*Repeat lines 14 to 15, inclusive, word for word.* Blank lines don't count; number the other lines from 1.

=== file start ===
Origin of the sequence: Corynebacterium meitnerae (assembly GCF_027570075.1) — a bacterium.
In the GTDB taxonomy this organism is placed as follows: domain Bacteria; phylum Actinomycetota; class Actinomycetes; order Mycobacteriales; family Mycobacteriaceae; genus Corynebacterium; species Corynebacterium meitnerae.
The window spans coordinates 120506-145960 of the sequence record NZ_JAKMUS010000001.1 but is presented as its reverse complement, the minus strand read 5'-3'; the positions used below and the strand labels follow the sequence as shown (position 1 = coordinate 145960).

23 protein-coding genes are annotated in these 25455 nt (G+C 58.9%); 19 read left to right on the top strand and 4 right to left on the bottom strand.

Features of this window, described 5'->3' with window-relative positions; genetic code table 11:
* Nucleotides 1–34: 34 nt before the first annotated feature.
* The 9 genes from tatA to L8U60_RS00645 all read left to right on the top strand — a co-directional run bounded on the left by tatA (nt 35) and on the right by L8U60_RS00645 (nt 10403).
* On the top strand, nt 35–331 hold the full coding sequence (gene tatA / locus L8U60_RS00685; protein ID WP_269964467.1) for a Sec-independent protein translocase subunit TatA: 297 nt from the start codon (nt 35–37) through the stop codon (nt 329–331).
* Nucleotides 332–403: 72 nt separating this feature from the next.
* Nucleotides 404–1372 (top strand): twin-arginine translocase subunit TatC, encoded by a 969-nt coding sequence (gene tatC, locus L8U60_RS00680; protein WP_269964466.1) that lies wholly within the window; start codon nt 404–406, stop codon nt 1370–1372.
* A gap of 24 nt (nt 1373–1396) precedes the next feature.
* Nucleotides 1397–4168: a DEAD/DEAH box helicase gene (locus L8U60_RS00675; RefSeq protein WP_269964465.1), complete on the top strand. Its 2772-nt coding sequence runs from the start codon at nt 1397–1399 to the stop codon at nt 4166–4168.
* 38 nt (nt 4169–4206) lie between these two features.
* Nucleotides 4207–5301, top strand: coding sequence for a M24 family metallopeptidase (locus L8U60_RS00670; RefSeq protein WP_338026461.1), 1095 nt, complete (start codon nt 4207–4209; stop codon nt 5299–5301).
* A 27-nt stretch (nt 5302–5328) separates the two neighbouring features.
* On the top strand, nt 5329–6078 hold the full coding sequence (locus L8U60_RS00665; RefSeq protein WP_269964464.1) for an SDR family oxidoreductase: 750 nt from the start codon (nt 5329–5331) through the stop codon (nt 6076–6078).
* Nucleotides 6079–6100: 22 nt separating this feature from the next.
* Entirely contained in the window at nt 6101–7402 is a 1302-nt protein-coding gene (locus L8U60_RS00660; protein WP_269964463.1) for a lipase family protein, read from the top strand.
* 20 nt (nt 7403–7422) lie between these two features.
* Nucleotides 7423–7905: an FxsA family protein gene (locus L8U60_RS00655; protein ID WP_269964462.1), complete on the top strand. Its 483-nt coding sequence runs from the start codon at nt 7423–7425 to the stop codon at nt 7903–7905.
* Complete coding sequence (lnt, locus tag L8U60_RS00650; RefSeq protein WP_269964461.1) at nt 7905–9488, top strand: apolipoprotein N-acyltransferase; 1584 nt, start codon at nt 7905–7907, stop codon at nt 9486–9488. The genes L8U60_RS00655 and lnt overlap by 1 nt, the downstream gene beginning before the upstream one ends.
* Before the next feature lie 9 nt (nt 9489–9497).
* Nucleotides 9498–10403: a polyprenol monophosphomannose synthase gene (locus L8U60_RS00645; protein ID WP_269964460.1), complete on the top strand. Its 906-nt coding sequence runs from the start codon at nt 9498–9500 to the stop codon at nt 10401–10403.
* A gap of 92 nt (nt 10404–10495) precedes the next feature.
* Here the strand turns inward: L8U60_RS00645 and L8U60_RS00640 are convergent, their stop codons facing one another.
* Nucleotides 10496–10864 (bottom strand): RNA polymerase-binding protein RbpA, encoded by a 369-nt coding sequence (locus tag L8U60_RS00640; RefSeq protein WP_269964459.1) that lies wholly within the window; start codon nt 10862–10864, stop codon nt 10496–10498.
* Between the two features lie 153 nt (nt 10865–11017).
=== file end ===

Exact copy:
* Nucleotides 4207–5301, top strand: coding sequence for a M24 family metallopeptidase (locus L8U60_RS00670; RefSeq protein WP_338026461.1), 1095 nt, complete (start codon nt 4207–4209; stop codon nt 5299–5301).
* A 27-nt stretch (nt 5302–5328) separates the two neighbouring features.